Israeli Defense Minister Ehud Barak has given official approval to the construction of 455 housing units in Jewish settlements in the Israeli-occupied West Bank. The move counters U.S. calls for a freeze on settlements. Palestinian officials are calling the decision a setback for the peace process.
Negotiations have been stalled for months, and analysts say the Israeli government's decision to expand a number of settlements appeared to be a major blow to efforts to revive them.
An Israeli Defense Ministry statement said Defense Minister Ehud Barak has authorized the construction of 455 housing units in settlement blocks. The government of Prime Minister Benjamin Netanyahu defends its policy saying the construction within existing settlements is necessary to accommodate natural growth.
The Palestinians have said they will not return to negotiations as long as Israeli settlement expansion continues.
Palestinian President Mahmoud Abbas' official spokesman, Nabil Abu Rudeineh, accused Israel of laying further obstacles to peace.
"We consider this a real violation for every single effort that has been exerted in the last several months," he said. "This policy is going to ruin everything. Nobody will be ready to move this issue. This is completely unacceptable."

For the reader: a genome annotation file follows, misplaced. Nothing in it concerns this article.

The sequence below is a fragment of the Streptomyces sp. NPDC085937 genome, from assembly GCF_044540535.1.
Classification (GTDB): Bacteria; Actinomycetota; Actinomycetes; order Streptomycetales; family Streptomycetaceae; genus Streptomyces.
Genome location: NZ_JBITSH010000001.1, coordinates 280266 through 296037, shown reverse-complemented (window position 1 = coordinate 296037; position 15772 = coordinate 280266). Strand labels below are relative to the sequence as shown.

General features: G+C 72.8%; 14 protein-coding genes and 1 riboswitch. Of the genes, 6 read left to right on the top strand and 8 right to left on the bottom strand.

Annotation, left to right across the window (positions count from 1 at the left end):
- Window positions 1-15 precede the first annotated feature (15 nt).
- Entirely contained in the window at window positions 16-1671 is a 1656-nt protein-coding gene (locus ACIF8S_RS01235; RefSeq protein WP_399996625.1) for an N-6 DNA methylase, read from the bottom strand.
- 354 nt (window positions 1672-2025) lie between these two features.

Palestinian officials say they are looking forward to a visit in the coming days by the U.S. special envoy for the Middle East, George Mitchell. The Palestinians say they are hoping for an announcement that Washington will step up the pressure on Israel to halt construction in the settlements.
Some analysts say announcement by Israel comes as disappointment grows among both Israelis and Palestinians over Washington's approach to the conflict.
"The Israeli peace camp, as well as the Arab peace camp, is losing trust in the United States and in President Obama and what looked like a very positive and promising momentum that was started back in June in Cairo has been already lost," said Akiva Eldar, a senior political columnist at Tel Aviv's Haaretz newspaper. "Something quite dramatic has to happen in order to give people again some hope that it is not business as usual."
In his landmark speech from Cairo in June, President Obama said there can be no progress toward peace without a halt to settlement construction. Israel at the time said it hoped the speech would lead to a new era of reconciliation between Arabs and Israelis.
Nearly 300,000 Israelis live in the West Bank settlements, which are on lands captured by Israel in the 1967 Arab Israeli war.
The West Bank has never been formally annexed by the Jewish State.
Israeli proponents of the settlements say the existence of the communities is necessary for the survival of the Jewish State. They say Israeli disengagement from the area would make it easier for Palestinian militants to attack Israel like those in Gaza have been doing since Jewish settlers evacuated the Strip in 2005.